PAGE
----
The Devastated Bladder Outlet in Cancer Survivors After Local Therapy for Prostate Cancer

Shyam Sukumar, Sean P. Elliott

Research output: Contribution to journalReview articlepeer-review

5 Scopus citations


Prostate cancer is common; this combined with the long life expectancy after treatment has sparked a growing emphasis on prostate cancer survivorship care. An important goal of such care is preserving quality of life through ameliorating the side effects of therapy. Posterior urethral stenosis (PUS) can occur as a complication of radical prostatectomy (RP) and radiation therapy (RT). Evaluation includes a history, physical exam, uroflowmetry, lab tests, cystoscopy, and radiological studies. PUS is initially managed with endoscopic techniques such as dilation or internal urethrotomy. Patients who fail such therapies can be offered surgical reconstruction. Continence is an important factor in the management of PUS. In some cases, particularly after radiotherapy, the outlet may not be salvageable, and a permanent indwelling catheter or urinary diversion may be the only options. We review the evaluation of patients with the devastated bladder outlet: those undergoing repeat endoscopic treatments, surgical reconstruction, or urinary diversion.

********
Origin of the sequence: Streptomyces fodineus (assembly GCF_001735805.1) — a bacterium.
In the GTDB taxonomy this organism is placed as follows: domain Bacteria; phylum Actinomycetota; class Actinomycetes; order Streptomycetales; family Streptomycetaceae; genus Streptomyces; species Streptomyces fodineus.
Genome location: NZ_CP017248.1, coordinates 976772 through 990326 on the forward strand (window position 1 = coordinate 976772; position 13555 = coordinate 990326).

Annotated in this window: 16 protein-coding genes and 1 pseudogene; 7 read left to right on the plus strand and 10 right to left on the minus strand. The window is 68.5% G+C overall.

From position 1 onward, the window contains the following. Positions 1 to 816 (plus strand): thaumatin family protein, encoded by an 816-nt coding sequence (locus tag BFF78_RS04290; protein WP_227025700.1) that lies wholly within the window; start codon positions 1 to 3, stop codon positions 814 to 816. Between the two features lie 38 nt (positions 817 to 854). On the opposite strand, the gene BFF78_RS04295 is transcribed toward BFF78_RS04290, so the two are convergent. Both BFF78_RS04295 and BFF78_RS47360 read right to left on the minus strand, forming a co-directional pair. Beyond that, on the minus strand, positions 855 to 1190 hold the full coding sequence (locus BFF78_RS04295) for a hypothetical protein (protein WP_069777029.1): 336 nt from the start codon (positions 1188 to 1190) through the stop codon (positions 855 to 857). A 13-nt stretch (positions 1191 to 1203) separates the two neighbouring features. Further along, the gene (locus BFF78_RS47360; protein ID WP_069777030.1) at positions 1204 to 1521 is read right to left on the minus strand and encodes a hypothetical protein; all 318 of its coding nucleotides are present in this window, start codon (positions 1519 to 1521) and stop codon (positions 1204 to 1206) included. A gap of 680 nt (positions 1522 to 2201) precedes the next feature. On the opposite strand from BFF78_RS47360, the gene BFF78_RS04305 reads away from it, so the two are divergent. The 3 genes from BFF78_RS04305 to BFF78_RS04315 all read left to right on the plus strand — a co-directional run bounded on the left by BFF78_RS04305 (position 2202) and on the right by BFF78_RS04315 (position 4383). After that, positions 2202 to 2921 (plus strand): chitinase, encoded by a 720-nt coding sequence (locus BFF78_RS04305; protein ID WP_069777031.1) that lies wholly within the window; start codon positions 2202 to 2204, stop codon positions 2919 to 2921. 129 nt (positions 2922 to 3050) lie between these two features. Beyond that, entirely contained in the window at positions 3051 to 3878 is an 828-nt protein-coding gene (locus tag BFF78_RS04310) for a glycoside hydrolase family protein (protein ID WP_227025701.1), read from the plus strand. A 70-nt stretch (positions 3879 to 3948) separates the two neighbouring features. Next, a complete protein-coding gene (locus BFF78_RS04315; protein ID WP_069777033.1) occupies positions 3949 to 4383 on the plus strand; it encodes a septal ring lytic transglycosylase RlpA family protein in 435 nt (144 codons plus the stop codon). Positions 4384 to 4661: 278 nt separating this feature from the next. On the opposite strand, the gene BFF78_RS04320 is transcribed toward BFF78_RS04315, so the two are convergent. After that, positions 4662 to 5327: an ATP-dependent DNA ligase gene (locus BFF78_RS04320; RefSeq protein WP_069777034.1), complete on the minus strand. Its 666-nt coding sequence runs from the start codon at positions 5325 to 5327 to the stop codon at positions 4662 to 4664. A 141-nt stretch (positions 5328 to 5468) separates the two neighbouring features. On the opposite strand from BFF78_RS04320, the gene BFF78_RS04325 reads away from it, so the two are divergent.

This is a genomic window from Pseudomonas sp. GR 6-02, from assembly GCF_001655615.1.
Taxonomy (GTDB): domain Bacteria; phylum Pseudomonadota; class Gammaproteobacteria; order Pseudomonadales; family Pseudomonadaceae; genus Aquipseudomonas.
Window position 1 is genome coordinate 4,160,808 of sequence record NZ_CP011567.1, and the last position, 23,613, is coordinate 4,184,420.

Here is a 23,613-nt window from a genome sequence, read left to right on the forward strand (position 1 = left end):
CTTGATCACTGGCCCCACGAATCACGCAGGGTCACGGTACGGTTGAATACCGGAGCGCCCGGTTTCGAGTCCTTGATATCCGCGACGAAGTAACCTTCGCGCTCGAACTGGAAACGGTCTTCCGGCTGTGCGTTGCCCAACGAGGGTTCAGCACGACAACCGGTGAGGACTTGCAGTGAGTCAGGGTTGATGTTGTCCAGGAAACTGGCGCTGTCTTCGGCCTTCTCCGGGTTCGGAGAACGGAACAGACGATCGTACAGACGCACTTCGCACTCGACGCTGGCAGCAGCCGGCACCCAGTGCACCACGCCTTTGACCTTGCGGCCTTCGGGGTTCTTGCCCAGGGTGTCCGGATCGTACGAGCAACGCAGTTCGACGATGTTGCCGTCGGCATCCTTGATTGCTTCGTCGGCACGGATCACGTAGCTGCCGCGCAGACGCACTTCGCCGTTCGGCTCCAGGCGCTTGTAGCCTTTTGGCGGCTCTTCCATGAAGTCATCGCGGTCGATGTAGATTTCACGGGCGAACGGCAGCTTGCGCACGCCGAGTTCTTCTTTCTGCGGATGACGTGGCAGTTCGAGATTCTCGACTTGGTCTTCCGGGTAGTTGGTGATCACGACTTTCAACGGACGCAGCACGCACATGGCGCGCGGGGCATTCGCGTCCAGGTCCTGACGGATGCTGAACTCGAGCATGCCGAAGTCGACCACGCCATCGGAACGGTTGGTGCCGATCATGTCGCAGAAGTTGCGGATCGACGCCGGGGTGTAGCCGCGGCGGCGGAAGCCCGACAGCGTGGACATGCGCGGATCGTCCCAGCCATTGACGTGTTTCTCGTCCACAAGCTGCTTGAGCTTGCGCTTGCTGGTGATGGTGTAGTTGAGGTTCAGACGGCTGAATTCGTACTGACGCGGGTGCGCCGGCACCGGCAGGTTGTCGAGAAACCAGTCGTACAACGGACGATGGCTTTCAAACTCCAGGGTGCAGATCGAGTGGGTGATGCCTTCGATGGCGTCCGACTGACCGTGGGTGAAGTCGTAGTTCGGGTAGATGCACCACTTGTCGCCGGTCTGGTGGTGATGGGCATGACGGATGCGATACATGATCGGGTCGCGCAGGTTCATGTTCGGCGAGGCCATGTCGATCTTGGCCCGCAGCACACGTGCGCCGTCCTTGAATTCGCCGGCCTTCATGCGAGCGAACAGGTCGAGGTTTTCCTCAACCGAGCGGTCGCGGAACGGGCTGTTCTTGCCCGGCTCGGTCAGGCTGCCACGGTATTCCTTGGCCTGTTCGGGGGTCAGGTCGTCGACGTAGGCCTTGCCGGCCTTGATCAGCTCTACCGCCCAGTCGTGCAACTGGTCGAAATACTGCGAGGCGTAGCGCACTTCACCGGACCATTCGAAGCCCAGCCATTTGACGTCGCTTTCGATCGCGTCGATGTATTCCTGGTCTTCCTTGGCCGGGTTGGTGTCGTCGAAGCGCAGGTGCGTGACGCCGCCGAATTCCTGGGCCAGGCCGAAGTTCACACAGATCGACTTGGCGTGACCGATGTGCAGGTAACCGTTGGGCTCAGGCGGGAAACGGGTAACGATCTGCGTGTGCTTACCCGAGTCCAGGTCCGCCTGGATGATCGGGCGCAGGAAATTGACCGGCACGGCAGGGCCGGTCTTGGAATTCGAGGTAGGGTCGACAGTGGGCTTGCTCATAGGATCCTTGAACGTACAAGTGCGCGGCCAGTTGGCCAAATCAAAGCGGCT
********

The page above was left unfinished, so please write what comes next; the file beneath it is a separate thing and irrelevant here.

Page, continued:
Original languageEnglish (US)
Pages (from-to)79-87
Number of pages9
JournalCurrent Bladder Dysfunction Reports
Issue number2
StatePublished - Jun 1 2016


  • Adverse effects
  • Bladder neck contracture
  • Devastated bladder outlet
  • Posterior urethral stenosis
  • Prostate cancer
  • Radiation therapy
  • Radical prostatectomy
  • Urethral stricture
  • Vesicourethral anastomotic stenosis


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